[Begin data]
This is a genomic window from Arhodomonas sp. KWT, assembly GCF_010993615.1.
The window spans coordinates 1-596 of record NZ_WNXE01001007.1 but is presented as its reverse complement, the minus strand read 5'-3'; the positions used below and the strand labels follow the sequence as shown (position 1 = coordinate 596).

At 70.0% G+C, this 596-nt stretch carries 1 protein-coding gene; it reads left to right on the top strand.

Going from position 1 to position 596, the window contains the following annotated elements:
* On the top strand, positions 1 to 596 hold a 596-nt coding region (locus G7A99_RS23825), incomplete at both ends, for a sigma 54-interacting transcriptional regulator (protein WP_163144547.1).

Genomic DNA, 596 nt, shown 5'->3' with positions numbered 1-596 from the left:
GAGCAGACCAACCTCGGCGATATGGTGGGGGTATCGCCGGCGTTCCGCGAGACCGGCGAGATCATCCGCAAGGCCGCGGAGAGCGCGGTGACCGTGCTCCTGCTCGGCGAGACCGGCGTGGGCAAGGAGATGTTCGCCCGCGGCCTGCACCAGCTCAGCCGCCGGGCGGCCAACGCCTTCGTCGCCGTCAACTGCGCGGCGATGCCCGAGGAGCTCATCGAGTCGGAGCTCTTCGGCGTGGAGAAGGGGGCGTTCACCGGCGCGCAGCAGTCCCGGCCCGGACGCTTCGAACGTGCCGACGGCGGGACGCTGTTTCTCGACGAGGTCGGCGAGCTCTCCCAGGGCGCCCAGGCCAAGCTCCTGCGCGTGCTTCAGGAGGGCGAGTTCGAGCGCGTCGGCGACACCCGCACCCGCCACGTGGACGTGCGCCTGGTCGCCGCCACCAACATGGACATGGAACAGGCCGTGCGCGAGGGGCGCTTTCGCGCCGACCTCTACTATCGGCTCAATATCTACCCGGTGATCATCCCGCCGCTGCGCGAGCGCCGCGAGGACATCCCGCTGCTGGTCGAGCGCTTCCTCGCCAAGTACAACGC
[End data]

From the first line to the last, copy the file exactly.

This is a genomic window from Arhodomonas sp. KWT, assembly GCF_010993615.1.
The window spans coordinates 1-596 of record NZ_WNXE01001007.1 but is presented as its reverse complement, the minus strand read 5'-3'; the positions used below and the strand labels follow the sequence as shown (position 1 = coordinate 596).

At 70.0% G+C, this 596-nt stretch carries 1 protein-coding gene; it reads left to right on the top strand.

Going from position 1 to position 596, the window contains the following annotated elements:
* On the top strand, positions 1 to 596 hold a 596-nt coding region (locus G7A99_RS23825), incomplete at both ends, for a sigma 54-interacting transcriptional regulator (protein WP_163144547.1).

Genomic DNA, 596 nt, shown 5'->3' with positions numbered 1-596 from the left:
GAGCAGACCAACCTCGGCGATATGGTGGGGGTATCGCCGGCGTTCCGCGAGACCGGCGAGATCATCCGCAAGGCCGCGGAGAGCGCGGTGACCGTGCTCCTGCTCGGCGAGACCGGCGTGGGCAAGGAGATGTTCGCCCGCGGCCTGCACCAGCTCAGCCGCCGGGCGGCCAACGCCTTCGTCGCCGTCAACTGCGCGGCGATGCCCGAGGAGCTCATCGAGTCGGAGCTCTTCGGCGTGGAGAAGGGGGCGTTCACCGGCGCGCAGCAGTCCCGGCCCGGACGCTTCGAACGTGCCGACGGCGGGACGCTGTTTCTCGACGAGGTCGGCGAGCTCTCCCAGGGCGCCCAGGCCAAGCTCCTGCGCGTGCTTCAGGAGGGCGAGTTCGAGCGCGTCGGCGACACCCGCACCCGCCACGTGGACGTGCGCCTGGTCGCCGCCACCAACATGGACATGGAACAGGCCGTGCGCGAGGGGCGCTTTCGCGCCGACCTCTACTATCGGCTCAATATCTACCCGGTGATCATCCCGCCGCTGCGCGAGCGCCGCGAGGACATCCCGCTGCTGGTCGAGCGCTTCCTCGCCAAGTACAACGC